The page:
a Nułamał or fool dancer, clown like expression, enormous downturned nose, red nostrils and lips, black markings with cedar and hair trim
View Interactive Version

« Back to Collection


Fool Dancer

In earlier times, the Fool Dancer enforced the strict rules of the Potlatch, hitting guests with clubs or axes if they did not behave properly. The most recognizable feature of the Nułamał is his huge nose which he is very self-conscious about. When the Nułamał is seen in potlatches today, he pretends to throw the mucus that is constantly flowing from his large nose on guests.


Arthur Bondsound, Kwikwasut´inuxw (Gilford Island)

More Information

Nułamał or Fool Dancers are messengers and assistants to the Hamat´sa, helping enforce the laws and proper etiquette of the Winter Ceremonies. They occupy stations near the doorway of the bighouse, watching for any transgression and prevent guests from leaving. They may brandish metre-long clubs or even axes in this role and have been known to beat offenders rather severely. The distinguishing feature of the Nułamał mask is the exaggerated nose from which it is said that mucus constantly flows. Audiences have been known to taunt a member of the Nułamał Society. The dancer would become excited if any person touched his nose or made fun of it. The Nułamał does not dance, but when excited, runs about like a madman, throwing stones, knocking people down and making his cry, which is, “Wi! Wi! Wi!”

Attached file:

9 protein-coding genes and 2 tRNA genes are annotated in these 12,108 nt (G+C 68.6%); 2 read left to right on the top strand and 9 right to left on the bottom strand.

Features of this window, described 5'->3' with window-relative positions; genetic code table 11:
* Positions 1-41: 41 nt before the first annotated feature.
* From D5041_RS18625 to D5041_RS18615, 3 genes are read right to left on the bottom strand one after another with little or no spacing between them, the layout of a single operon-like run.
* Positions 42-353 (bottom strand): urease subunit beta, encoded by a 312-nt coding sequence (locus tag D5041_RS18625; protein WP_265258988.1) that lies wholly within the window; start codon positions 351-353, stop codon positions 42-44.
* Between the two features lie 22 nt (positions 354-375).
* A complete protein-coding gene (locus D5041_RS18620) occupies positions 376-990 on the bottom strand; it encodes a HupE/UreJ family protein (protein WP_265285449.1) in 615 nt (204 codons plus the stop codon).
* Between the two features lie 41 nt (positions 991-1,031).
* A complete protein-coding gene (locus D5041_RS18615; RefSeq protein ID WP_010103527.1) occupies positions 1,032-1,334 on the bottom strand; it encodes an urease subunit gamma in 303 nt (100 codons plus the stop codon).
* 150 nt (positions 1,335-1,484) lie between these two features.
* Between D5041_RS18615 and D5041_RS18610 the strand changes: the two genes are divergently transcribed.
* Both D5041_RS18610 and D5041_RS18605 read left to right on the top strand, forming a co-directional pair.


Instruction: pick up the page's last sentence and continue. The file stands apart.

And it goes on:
Catalogue Information


Wood, Alder; Bark, Cedar; Hair, Human; Metal, Nails; Paint


30.5 cm

Accession Number


Physical Description

Face mask carved from one piece of alder. At the top and sides are three small bunches of shredded cedar bark, attached with very heavy nails, bent over. Around the top of the head, tufts of hair have been inserted into the wood, and some of these are held with bent nails. A block of wood is nailed to the inside surface at the top, although this is certainly not original and may relate to the modern metal fitting at the bottom. A mouth grip, wrapped in cloth, is inserted in the back above the masks’ mouth, but this does not protrude through to the front. The harness comprises a single piece of cord tied to both sides of the mask. The design is outlined on the unpainted wood in black and red.